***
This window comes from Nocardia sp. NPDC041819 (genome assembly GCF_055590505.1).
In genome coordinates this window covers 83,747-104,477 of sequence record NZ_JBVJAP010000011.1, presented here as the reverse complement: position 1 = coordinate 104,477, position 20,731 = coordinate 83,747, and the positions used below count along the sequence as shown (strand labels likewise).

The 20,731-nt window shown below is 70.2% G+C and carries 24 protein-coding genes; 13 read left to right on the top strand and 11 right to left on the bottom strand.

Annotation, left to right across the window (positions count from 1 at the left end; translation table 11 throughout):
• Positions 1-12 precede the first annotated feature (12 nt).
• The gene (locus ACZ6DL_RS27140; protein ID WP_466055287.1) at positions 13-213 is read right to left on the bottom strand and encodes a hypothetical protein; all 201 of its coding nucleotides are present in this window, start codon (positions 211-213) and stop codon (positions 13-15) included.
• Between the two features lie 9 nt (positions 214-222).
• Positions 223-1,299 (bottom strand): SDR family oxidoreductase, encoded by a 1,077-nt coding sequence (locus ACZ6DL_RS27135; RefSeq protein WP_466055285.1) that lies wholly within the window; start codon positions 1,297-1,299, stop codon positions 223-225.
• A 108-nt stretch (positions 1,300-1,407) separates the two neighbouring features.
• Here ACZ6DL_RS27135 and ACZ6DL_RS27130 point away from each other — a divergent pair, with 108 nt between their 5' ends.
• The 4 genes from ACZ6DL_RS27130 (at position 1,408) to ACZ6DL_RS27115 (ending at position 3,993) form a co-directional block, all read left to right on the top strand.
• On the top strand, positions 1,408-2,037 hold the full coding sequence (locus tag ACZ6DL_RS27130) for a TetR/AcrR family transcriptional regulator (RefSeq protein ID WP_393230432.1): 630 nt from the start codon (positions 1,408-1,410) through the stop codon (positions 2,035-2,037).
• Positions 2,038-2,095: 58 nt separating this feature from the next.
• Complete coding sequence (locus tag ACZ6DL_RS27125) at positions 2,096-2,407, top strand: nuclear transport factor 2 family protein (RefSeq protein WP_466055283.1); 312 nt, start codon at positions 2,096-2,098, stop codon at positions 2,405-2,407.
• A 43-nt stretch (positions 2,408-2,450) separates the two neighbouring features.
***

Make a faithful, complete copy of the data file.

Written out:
This window comes from Nocardia sp. NPDC041819 (genome assembly GCF_055590505.1).
In genome coordinates this window covers 83,747-104,477 of sequence record NZ_JBVJAP010000011.1, presented here as the reverse complement: position 1 = coordinate 104,477, position 20,731 = coordinate 83,747, and the positions used below count along the sequence as shown (strand labels likewise).

The 20,731-nt window shown below is 70.2% G+C and carries 24 protein-coding genes; 13 read left to right on the top strand and 11 right to left on the bottom strand.

Annotation, left to right across the window (positions count from 1 at the left end; translation table 11 throughout):
• Positions 1-12 precede the first annotated feature (12 nt).
• The gene (locus ACZ6DL_RS27140; protein ID WP_466055287.1) at positions 13-213 is read right to left on the bottom strand and encodes a hypothetical protein; all 201 of its coding nucleotides are present in this window, start codon (positions 211-213) and stop codon (positions 13-15) included.
• Between the two features lie 9 nt (positions 214-222).
• Positions 223-1,299 (bottom strand): SDR family oxidoreductase, encoded by a 1,077-nt coding sequence (locus ACZ6DL_RS27135; RefSeq protein WP_466055285.1) that lies wholly within the window; start codon positions 1,297-1,299, stop codon positions 223-225.
• A 108-nt stretch (positions 1,300-1,407) separates the two neighbouring features.
• Here ACZ6DL_RS27135 and ACZ6DL_RS27130 point away from each other — a divergent pair, with 108 nt between their 5' ends.
• The 4 genes from ACZ6DL_RS27130 (at position 1,408) to ACZ6DL_RS27115 (ending at position 3,993) form a co-directional block, all read left to right on the top strand.
• On the top strand, positions 1,408-2,037 hold the full coding sequence (locus tag ACZ6DL_RS27130) for a TetR/AcrR family transcriptional regulator (RefSeq protein ID WP_393230432.1): 630 nt from the start codon (positions 1,408-1,410) through the stop codon (positions 2,035-2,037).
• Positions 2,038-2,095: 58 nt separating this feature from the next.
• Complete coding sequence (locus tag ACZ6DL_RS27125) at positions 2,096-2,407, top strand: nuclear transport factor 2 family protein (RefSeq protein WP_466055283.1); 312 nt, start codon at positions 2,096-2,098, stop codon at positions 2,405-2,407.
• A 43-nt stretch (positions 2,408-2,450) separates the two neighbouring features.